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Ketchup And See Where Your Favorite French Fries Rank With The 'Los Angeles Times'


The Internet is mad about French fries, and you can thank Lucas Kwan Peterson for that. He's a food columnist at the Los Angeles Times, and he's published one of the more controversial pieces on the web this week, The Official Fast Food French Fry Power Rankings, an effort he describes as authoritative, totally not subjective, incontrovertibly definitive and a hundred percent correct. As you can imagine, the Internet doesn't quite agree with his ratings, so today I asked him about it.

So beyond, like, the grease stains in your car (laughter), like, how did you deal with the comparison? I mean, were you side by side? Did you go to one and then race to another? How did you approach it?

LUCAS KWAN PETERSON: So I split it up over three days so as not to have too much excess of sodium and fat intake on a given day. So I went to six or seven places a day. I went to a place at a time. I didn't do a side-by-side comparison because inevitably some would get cold, which is probably the No. 1 fry killer. So I would sit there. I would eat them fresh, and I would take notes, and then I would (laughter) go and have the next fry. My cholesterol is not doing so well.

CORNISH: No, I can imagine it is not. But this is in the name of research and journalism. So...

PETERSON: Absolutely.

CORNISH: The next question is, whose fries came in at number one?

PETERSON: Number one was Five Guys, which is - it's kind of elevated fast food, but I couldn't - they have, like, 1,500 locations. I couldn't not include them. And the fries are great. They're perfectly cooked. They're potatoey (ph). They're properly salted. They have a fantastic texture. And I just thought that they were head and shoulders the best fries.

CORNISH: And then in dead last, a highly controversial pick, the fries (laughter) that at the beloved California institution In-N-Out. How did they fail so spectacularly?

PETERSON: (Laughter) I myself would like to know that. The fries are fresh. I will grant that. But the fries aren't properly cooked. Typically you want to do, like, a double fry where you do one at a lower temperature to sort of cook the fry, and then you crisp it up by dropping it into the fryer at a higher temperature so you get that nice, crispy-on-the-outside, soft-and-fluffy-on-the-inside texture. But at In-N-Out, they just drop potatoes in the oil, which is not - that's not how you cook a fry. So you get these kind of mealy, little match sticks that aren't, like - they're not properly cooked. They're frequently not properly salted.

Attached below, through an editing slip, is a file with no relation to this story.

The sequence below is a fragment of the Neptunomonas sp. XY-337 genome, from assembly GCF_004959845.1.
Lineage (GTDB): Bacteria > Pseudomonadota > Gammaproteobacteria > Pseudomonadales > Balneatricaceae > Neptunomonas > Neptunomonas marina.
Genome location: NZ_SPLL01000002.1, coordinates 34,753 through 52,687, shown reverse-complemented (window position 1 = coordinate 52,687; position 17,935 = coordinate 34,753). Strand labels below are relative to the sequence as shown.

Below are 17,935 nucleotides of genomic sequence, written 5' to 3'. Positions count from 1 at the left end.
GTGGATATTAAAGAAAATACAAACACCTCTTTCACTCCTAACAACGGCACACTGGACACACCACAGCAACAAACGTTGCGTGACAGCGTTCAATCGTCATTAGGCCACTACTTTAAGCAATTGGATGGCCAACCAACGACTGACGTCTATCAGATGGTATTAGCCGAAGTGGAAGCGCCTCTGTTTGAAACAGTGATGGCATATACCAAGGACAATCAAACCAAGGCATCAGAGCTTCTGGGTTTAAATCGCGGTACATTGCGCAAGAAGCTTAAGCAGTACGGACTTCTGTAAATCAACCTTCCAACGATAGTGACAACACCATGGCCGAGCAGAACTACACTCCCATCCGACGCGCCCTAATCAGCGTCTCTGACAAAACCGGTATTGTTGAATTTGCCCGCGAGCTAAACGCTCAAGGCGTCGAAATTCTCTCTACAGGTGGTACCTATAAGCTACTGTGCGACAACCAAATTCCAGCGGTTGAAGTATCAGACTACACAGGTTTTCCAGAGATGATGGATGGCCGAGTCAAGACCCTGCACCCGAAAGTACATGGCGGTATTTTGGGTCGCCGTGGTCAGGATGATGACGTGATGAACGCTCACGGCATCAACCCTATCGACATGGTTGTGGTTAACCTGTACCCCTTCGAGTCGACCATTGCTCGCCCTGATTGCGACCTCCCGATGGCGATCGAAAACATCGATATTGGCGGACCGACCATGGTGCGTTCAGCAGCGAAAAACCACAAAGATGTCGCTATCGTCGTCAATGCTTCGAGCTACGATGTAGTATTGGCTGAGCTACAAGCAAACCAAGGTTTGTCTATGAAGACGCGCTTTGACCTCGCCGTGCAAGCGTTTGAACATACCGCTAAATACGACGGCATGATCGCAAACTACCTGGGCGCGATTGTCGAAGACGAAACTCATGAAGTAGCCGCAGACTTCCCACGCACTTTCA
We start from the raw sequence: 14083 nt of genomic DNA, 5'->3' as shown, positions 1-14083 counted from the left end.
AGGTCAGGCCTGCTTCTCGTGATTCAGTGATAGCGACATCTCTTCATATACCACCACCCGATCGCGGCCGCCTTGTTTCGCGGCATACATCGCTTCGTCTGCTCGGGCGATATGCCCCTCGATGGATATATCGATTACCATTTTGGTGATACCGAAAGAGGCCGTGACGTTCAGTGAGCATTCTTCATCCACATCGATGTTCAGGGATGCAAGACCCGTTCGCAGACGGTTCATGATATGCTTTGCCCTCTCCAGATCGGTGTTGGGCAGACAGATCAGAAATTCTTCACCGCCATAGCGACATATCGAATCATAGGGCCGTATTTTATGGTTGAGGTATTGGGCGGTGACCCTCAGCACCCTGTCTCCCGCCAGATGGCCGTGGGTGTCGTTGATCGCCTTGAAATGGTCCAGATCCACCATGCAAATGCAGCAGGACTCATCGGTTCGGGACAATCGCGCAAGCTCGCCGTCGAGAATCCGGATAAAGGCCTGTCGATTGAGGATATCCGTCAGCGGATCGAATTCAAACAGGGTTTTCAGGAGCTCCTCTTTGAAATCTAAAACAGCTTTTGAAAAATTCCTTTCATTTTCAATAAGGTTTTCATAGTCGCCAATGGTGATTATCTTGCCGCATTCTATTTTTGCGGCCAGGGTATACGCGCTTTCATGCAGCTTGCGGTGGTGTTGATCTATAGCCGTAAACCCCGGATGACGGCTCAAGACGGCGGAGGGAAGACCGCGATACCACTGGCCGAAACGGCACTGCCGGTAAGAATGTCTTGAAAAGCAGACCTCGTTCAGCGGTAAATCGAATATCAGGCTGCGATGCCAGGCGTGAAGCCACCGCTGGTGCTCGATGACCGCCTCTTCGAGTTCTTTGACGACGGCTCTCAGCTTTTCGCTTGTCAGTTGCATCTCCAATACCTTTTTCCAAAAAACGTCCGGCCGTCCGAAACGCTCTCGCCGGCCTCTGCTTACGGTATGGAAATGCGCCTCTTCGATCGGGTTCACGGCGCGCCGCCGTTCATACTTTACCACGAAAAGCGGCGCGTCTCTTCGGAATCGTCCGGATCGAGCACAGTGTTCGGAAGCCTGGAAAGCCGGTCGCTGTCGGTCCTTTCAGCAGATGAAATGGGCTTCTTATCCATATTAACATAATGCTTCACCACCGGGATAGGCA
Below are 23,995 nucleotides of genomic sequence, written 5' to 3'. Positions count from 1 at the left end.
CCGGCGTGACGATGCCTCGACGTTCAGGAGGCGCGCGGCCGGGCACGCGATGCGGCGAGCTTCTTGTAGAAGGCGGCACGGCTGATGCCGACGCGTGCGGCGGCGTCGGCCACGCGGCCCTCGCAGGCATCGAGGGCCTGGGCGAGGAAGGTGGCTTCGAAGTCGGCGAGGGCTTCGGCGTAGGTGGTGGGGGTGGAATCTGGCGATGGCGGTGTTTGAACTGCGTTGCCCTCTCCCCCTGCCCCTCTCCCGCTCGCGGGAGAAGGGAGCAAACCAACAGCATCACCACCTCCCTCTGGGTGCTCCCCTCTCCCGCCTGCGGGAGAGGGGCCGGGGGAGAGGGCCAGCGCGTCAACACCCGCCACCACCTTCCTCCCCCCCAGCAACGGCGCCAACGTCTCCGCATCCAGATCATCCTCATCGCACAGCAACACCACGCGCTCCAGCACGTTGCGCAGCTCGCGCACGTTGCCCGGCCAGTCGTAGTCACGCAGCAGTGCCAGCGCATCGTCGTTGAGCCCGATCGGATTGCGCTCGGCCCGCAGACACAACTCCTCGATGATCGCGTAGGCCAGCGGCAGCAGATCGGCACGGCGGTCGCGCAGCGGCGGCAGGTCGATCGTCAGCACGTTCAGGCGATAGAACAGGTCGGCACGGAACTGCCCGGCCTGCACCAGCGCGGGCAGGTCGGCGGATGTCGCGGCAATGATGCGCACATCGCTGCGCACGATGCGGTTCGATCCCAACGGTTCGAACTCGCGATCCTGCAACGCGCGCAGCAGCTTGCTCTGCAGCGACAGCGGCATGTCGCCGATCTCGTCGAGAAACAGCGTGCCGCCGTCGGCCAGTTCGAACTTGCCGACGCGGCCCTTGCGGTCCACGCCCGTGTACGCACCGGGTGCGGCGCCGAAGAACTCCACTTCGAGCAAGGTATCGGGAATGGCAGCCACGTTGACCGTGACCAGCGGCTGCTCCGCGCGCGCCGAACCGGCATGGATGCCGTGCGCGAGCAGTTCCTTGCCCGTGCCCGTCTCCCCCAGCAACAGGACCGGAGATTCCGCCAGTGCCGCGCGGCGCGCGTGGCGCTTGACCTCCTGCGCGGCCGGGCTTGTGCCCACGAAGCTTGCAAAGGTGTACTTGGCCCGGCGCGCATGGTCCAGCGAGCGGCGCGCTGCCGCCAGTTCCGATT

CORNISH: Now before you go on and on here, I want to...

PETERSON: (Laughter) I'm sorry.

CORNISH: ...Protect you because you live in Southern California.

PETERSON: (Laughter) This is true.

CORNISH: What has been the reader reaction to this?

PETERSON: Well, let's just say the mayor of Los Angeles, Eric Garcetti, came out publicly on Twitter denouncing what I wrote (laughter). So let's just say the backlash has been swift...

CORNISH: (Laughter).

PETERSON: ...And merciless. There may not be a more loved certainly culinary institution in California. And to say that anything they do is wrong, much less extremely bad, is really not tolerated.

CORNISH: We should say this also comes at a time when the Los Angeles Times is doubling down on food coverage. Later this year, the food section is going to return to print. Why do you think now is the right time to return to reporting on what and how we eat?

PETERSON: I think it has a lot to do with the fact that LA is, in my opinion, certainly in the opinion of the people in the section, a lot of people in the food world - it's the most exciting city to eat in right now in the country. And we want to tell the stories of the people who are behind the food, not just reporting the food itself but also just making it a really exciting place for people to live and visit and to enjoy the bounty that is in Los Angeles.

CORNISH: That one was for the mayor, right? Mayor Garcetti, did you hear that?

PETERSON: (Laughter).

CORNISH: That was Lucas Kwan Peterson, food columnist for the LA Times. Thank you for speaking with ALL THINGS CONSIDERED.

PETERSON: Thank you so much.

(SOUNDBITE OF THE METERS SONG, "CISSY STRUT") Transcript provided by NPR, Copyright NPR.